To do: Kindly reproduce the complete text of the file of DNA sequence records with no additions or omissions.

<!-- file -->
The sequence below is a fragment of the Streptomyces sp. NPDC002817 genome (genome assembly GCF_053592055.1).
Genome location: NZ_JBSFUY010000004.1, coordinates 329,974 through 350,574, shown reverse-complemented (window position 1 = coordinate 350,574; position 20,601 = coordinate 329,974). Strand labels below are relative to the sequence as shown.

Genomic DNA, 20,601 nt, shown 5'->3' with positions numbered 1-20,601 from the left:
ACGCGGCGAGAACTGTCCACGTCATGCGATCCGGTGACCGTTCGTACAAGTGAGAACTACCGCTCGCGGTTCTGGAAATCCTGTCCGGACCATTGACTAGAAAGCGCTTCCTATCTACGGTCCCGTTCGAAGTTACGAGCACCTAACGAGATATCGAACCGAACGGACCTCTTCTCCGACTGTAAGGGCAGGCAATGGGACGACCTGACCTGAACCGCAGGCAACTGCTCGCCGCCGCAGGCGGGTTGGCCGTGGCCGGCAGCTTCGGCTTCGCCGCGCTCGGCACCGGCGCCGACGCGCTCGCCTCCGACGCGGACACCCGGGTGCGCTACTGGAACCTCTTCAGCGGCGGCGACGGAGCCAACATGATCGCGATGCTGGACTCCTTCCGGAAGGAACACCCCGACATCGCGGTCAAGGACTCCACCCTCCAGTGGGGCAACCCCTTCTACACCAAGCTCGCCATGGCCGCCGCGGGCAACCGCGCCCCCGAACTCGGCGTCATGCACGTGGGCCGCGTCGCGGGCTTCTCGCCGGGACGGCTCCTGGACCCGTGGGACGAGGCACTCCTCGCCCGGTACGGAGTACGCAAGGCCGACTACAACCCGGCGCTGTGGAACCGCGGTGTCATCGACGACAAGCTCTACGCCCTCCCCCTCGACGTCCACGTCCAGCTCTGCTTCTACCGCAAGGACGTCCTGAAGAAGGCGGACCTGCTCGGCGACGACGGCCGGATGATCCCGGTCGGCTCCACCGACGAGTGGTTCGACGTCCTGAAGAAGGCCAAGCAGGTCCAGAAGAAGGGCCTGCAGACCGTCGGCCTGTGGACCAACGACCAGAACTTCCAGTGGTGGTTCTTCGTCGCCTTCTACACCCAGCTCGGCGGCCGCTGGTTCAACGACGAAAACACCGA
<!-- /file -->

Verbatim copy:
The sequence below is a fragment of the Streptomyces sp. NPDC002817 genome (genome assembly GCF_053592055.1).
Genome location: NZ_JBSFUY010000004.1, coordinates 329,974 through 350,574, shown reverse-complemented (window position 1 = coordinate 350,574; position 20,601 = coordinate 329,974). Strand labels below are relative to the sequence as shown.

Genomic DNA, 20,601 nt, shown 5'->3' with positions numbered 1-20,601 from the left:
ACGCGGCGAGAACTGTCCACGTCATGCGATCCGGTGACCGTTCGTACAAGTGAGAACTACCGCTCGCGGTTCTGGAAATCCTGTCCGGACCATTGACTAGAAAGCGCTTCCTATCTACGGTCCCGTTCGAAGTTACGAGCACCTAACGAGATATCGAACCGAACGGACCTCTTCTCCGACTGTAAGGGCAGGCAATGGGACGACCTGACCTGAACCGCAGGCAACTGCTCGCCGCCGCAGGCGGGTTGGCCGTGGCCGGCAGCTTCGGCTTCGCCGCGCTCGGCACCGGCGCCGACGCGCTCGCCTCCGACGCGGACACCCGGGTGCGCTACTGGAACCTCTTCAGCGGCGGCGACGGAGCCAACATGATCGCGATGCTGGACTCCTTCCGGAAGGAACACCCCGACATCGCGGTCAAGGACTCCACCCTCCAGTGGGGCAACCCCTTCTACACCAAGCTCGCCATGGCCGCCGCGGGCAACCGCGCCCCCGAACTCGGCGTCATGCACGTGGGCCGCGTCGCGGGCTTCTCGCCGGGACGGCTCCTGGACCCGTGGGACGAGGCACTCCTCGCCCGGTACGGAGTACGCAAGGCCGACTACAACCCGGCGCTGTGGAACCGCGGTGTCATCGACGACAAGCTCTACGCCCTCCCCCTCGACGTCCACGTCCAGCTCTGCTTCTACCGCAAGGACGTCCTGAAGAAGGCGGACCTGCTCGGCGACGACGGCCGGATGATCCCGGTCGGCTCCACCGACGAGTGGTTCGACGTCCTGAAGAAGGCCAAGCAGGTCCAGAAGAAGGGCCTGCAGACCGTCGGCCTGTGGACCAACGACCAGAACTTCCAGTGGTGGTTCTTCGTCGCCTTCTACACCCAGCTCGGCGGCCGCTGGTTCAACGACGAAAACACCGA